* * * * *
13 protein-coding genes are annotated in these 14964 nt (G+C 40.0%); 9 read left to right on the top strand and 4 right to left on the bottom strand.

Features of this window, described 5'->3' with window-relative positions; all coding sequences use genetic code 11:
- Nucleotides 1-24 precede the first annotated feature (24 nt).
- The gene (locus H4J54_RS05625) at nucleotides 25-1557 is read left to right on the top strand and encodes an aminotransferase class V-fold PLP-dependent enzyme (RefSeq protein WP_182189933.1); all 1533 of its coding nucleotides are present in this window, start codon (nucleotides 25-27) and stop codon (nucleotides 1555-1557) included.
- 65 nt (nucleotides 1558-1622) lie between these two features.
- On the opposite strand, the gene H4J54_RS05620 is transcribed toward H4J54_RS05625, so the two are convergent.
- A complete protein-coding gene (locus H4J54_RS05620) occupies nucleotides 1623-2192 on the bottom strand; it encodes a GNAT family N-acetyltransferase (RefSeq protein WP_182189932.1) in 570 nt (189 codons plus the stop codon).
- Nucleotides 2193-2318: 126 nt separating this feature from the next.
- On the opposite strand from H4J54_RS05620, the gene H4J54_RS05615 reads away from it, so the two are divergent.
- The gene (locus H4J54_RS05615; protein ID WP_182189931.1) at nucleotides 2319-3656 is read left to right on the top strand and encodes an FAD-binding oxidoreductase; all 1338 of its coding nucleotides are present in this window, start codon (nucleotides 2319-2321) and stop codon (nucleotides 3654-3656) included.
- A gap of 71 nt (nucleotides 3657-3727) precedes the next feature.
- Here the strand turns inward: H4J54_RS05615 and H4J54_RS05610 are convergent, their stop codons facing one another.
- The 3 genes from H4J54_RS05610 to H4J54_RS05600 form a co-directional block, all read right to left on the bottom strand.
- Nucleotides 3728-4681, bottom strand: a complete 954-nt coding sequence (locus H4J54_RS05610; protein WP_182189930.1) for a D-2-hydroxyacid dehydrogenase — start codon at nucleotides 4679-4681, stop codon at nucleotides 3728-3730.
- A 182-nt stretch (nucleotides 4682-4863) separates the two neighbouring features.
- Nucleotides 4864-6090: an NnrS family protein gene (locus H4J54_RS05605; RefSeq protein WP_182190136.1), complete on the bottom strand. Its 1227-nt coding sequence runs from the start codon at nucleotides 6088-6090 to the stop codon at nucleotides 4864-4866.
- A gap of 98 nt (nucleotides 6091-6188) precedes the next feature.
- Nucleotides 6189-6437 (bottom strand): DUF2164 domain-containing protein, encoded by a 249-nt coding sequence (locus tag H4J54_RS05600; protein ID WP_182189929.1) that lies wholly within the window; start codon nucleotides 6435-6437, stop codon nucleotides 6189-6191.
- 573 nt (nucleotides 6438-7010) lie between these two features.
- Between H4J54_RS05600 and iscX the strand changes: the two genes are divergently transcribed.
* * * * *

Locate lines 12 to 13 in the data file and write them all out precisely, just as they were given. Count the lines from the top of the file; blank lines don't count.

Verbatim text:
- Here the strand turns inward: H4J54_RS05615 and H4J54_RS05610 are convergent, their stop codons facing one another.
- The 3 genes from H4J54_RS05610 to H4J54_RS05600 form a co-directional block, all read right to left on the bottom strand.